How to celebrate National Catfish Month in Arkansas? Go fishing!
By Will Hehemann
UAPB School of Agriculture, Fisheries and Human Sciences
Aug. 12, 2016
PINE BLUFF, Ark. – August is National Catfish Month and beginning anglers can celebrate the occasion by fishing for the state’s native catfish species and learning how to prepare them, Scott Jones, Extension specialist at the University of Arkansas at Pine Bluff, said.
“Catfish are a staple of Southern cuisine and recreational fishing,” he said. “They are abundant in nearly all public waters in Arkansas, including lakes, rivers and streams, and are relatively easy to catch.”
Catfish have an excellent sense of smell, which can be exploited by anglers who use smelly lures such as chicken liver, stink bait, diced baitfish or the reliable “night crawler” earthworm, he said. Catfish tend to congregate in schools, making it easy for anglers to quickly fill up an ice chest when they find an abundant fishing hole.
“Catfish have sensory adaptations that allow them to thrive in muddy water and dark conditions,” Jones said. “The whiskers around their mouths, also known as barbels, enable catfish to find food on the bottom by their sense of touch and taste even if they cannot see the food.”
Jones said the three most popular species of catfish for Arkansas anglers are channel catfish, blue catfish and flathead catfish. Yellow and brown bullhead catfish are also abundant in ponds, backwaters and small, warm streams in Arkansas, though they are not usually sought by anglers due to their small size.
Where to catch catfish in Arkansas
“Arkansans have a lot of great options for fishing for catfish in community ponds,” Jones said. “The Arkansas Game and Fish Commission (AGFC) stocks community fishing ponds throughout the state with food-size channel catfish every year through its Family and Community Fishing Program. These ponds are often close to home and are excellent locations for kids learning to fish or for adults looking for a convenient place to relax after work.”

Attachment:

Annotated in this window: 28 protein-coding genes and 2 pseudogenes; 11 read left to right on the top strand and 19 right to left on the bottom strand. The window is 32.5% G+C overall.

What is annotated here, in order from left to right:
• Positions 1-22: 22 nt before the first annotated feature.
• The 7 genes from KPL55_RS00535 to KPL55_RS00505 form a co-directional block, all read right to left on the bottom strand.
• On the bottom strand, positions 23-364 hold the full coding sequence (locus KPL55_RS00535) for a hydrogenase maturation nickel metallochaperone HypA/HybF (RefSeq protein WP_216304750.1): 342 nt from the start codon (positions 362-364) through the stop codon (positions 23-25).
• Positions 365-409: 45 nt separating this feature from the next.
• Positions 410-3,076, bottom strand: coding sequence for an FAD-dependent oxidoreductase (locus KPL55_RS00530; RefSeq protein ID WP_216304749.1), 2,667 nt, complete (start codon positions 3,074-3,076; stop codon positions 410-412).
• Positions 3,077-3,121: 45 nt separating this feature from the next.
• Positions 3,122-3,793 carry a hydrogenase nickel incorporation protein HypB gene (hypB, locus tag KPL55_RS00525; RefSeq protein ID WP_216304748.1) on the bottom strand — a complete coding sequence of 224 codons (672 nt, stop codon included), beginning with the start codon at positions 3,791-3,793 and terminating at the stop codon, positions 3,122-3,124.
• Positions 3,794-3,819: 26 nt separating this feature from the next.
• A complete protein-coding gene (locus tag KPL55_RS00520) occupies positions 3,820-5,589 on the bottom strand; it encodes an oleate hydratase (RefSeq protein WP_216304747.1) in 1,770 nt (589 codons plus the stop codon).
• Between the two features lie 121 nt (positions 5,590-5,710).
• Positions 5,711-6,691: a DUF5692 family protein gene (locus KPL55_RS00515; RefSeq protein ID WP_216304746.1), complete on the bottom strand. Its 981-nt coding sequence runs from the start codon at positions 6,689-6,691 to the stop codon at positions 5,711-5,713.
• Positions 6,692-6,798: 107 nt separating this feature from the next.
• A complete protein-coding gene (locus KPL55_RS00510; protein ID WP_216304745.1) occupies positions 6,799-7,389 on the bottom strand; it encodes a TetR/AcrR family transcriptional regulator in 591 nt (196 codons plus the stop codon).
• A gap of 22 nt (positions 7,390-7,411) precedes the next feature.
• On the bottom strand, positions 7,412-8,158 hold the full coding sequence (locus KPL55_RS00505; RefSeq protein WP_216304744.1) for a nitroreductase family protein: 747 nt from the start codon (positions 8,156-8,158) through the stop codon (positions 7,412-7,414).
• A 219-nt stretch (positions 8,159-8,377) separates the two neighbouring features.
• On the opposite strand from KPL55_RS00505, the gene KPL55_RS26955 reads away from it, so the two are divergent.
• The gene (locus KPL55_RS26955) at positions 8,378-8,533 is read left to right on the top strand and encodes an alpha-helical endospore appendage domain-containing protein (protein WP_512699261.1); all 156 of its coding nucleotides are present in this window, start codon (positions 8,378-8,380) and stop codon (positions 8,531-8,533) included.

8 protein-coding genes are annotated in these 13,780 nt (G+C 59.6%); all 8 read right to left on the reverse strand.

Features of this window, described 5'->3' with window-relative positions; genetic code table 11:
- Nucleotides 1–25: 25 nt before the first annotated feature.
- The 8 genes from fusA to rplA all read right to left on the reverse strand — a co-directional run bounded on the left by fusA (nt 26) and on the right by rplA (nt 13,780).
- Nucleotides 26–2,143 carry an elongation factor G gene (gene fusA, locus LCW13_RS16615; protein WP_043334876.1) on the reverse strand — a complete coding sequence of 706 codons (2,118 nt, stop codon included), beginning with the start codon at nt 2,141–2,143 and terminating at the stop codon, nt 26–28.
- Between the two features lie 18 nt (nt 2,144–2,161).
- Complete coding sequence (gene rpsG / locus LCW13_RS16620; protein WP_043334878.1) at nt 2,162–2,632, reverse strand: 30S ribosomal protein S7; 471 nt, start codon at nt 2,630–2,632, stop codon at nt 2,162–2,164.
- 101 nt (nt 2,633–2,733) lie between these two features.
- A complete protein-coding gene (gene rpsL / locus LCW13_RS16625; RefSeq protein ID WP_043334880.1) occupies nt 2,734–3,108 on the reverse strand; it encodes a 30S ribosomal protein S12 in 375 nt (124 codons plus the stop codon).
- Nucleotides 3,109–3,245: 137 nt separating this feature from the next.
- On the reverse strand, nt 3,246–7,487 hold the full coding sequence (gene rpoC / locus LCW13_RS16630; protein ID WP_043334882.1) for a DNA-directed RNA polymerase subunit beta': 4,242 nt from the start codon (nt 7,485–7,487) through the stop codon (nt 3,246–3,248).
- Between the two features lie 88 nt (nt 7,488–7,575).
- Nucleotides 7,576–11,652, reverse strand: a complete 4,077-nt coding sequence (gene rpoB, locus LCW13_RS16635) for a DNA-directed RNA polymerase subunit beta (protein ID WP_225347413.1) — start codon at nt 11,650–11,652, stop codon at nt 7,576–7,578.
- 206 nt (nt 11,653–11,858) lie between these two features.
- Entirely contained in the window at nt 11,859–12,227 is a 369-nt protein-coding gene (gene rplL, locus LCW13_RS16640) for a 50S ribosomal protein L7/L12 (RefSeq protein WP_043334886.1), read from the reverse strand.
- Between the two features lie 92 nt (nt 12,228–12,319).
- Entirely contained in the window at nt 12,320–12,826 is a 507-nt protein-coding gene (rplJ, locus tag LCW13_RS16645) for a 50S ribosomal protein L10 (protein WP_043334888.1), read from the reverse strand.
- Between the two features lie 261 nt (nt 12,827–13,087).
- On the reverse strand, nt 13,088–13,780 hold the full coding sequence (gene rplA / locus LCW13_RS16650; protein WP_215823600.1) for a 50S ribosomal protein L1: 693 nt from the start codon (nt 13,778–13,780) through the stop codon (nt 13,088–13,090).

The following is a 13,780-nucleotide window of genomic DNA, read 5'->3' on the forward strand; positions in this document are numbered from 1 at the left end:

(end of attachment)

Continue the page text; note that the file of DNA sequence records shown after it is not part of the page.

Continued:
Jones said anglers can take home three catfish per day from these community ponds, but reminds anglers 16 years and older that they must have valid fishing licenses to fish. Information on when, where and how many fish were stocked in Arkansas ponds can be found by calling the AGFC stocking hotline at 1-866-540-FISH (3474), or online at http://www.agfc.com/fishing/Pages/FishingProgramsFCFStock.aspx .
Anglers can keep a combination of 10 channel, blue or flathead catfish of any size each day in public Arkansas waters unless there is a location-specific regulation in place. Location-specific regulations can be found online at: http://www.agfc.com/resources/GuidebookDocs/fishp56-69.pdf
Catfish cleaning and preparation
“Nothing says ‘Southern’ like fried catfish and the best fish are caught fresh from the lake,” Jones said.
Fish frying rigs that consist of a pot, cooker, propane hose and regulator can be purchased from $50 to $100, he said. Add a filled propane tank for around $50 and about two to three gallons of high-smoke point oil such as vegetable or peanut oil for $20 to $45 and anglers can enjoy the use of a portable fish-frying machine.